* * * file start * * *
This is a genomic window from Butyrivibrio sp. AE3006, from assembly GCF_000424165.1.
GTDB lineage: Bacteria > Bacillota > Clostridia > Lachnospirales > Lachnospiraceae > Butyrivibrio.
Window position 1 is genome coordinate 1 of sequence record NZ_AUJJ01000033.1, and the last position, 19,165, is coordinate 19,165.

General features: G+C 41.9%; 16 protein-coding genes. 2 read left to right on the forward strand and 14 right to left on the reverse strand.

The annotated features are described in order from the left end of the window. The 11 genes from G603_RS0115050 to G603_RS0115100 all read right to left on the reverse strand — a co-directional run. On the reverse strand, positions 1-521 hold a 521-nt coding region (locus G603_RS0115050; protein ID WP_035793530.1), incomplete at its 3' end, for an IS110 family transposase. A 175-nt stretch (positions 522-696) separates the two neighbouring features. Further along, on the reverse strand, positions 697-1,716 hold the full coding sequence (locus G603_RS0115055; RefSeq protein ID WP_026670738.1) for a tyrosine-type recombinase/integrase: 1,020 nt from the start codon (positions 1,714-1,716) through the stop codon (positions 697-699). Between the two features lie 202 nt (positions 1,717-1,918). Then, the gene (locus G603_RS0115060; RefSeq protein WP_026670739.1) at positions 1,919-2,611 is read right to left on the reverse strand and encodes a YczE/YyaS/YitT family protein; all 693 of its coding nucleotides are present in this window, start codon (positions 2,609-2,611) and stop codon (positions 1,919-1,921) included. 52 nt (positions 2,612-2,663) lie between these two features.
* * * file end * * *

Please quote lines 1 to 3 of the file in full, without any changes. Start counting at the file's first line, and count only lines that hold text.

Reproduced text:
This is a genomic window from Butyrivibrio sp. AE3006, from assembly GCF_000424165.1.
GTDB lineage: Bacteria > Bacillota > Clostridia > Lachnospirales > Lachnospiraceae > Butyrivibrio.
Window position 1 is genome coordinate 1 of sequence record NZ_AUJJ01000033.1, and the last position, 19,165, is coordinate 19,165.